Interpretation Center: The Roman Villa of Noheda

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Interpretation Center: The Roman Villa of Noheda

Interpretation Center: The Roman Villa of Noheda

Terence Varro, a Roman author from the 1st century BC, already told us that the fields were granted by divine nature, but that it was human science that built the cities. This concept is what combines what we currently know as a Roman villa, a type of rural habitat that was widespread during Romanization throughout the entire Empire and with a profound functional transformation in the last centuries of Roman rule, of which one of its The greatest exponents at the European level is the Roman Villa of Noheda.

The Interpretation Center of the Roman Villa of Noheda, located in the municipality of Villar de Domingo García, comes to contextualize and place on the historical map one of the most important archaeological sites in Spain, whose mosaics are located today on the podium imperial for its size and grandeur. A resource like this joins the extensive and significant catalog of Roman Cuenca, with spaces such as Segóbriga, Valeria, Ercávica or the Lapis Specularis mines, which give an important reflection of Rome's passage through the lands of Cuenca.

The Interpretation Center is divided into several spaces focused on both the Roman world in general and the villa and its mosaics in particular, allowing a detailed tour of all its elements. The variety of panels takes the visitor into the most general and interesting concepts of life and society in Roman times, thus creating a pleasant and educational historical framework that helps to better understand the circumstances that led to the construction of a villa like the of Noheda and see what the daily life of a Roman could be like in this type of space.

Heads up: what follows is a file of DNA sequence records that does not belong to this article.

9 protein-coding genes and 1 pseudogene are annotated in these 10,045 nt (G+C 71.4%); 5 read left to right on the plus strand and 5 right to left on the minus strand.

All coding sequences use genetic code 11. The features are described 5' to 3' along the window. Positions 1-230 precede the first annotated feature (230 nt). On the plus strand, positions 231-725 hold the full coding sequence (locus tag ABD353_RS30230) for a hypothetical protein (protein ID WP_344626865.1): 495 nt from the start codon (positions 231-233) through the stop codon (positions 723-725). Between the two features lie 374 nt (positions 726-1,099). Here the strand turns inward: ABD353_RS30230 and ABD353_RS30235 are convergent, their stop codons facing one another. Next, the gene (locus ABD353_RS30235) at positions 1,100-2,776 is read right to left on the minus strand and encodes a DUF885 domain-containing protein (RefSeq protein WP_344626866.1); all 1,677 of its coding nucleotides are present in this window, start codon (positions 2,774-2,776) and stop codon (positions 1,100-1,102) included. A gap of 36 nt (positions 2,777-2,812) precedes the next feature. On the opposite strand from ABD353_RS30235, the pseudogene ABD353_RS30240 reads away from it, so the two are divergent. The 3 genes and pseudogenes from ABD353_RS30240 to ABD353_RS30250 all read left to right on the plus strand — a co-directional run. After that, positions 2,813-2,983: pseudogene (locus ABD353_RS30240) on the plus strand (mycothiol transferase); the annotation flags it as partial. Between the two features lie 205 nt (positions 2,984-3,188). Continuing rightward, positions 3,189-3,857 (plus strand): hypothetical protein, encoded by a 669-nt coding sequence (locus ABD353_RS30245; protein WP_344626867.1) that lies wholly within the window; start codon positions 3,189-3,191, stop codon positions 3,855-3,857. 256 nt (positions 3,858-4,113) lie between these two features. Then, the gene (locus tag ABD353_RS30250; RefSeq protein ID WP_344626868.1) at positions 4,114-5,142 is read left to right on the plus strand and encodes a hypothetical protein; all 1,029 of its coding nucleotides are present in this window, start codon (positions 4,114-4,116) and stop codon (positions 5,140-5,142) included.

The most interesting part is the one that focuses squarely on the development of the mosaics, with precise explanations and visual infographics that bring us even closer to this wonder that has survived to this day. The clarity and detail of the panels take us fully into the story developed on the floor of the tri-absidated room. The cycle, which is related to the story of Paris and Helen, begins with the myth of the mare race that Pelops had to compete with Oenomaus, father of Hippodamia, in order to marry her. Oenomaus, jealous of his daughter's suitors because of an oracle that predicted that one of them would kill him, always challenged the suitors to win a mare race, and if they lost, he paid them the curious tribute of cutting off their heads. Thanks to a stratagem, Pelops caused Oenomaus' chariot to jump into the air and thus be able to win the race, finally marrying the intended Hippodamia.

But the scene of Paris and Helen is also interesting, directly related to the previous one, and which begins with the famous Judgment to determine which of the three main goddesses takes over the Apple of Discord. Between power, victory and the most beautiful woman, Paris had no doubt, and the abduction of Helen (symbolized in the mosaic through a ship), will end up triggering the Trojan War.

But no less interest is the Dionysian procession, one of the best preserved in the entire Empire and which shows the god of wine and fertility in the fields accompanied by his curious entourage made up of satyrs and maenads.

Visiting the Villa de Noheda Interpretation Center allows us to observe in detail one of the most important and outstanding mosaics of the entire Roman Empire, an authentic jewel in the lands of Cuenca that no one should miss.

So take note because Cuenca houses a great wealth of vestiges of the Roman Empire, even its subsoil hides great treasures such as the Roman Mines of Lapis Specularis. Sites as impressive as Segobriga, Valeria or Ercávica.

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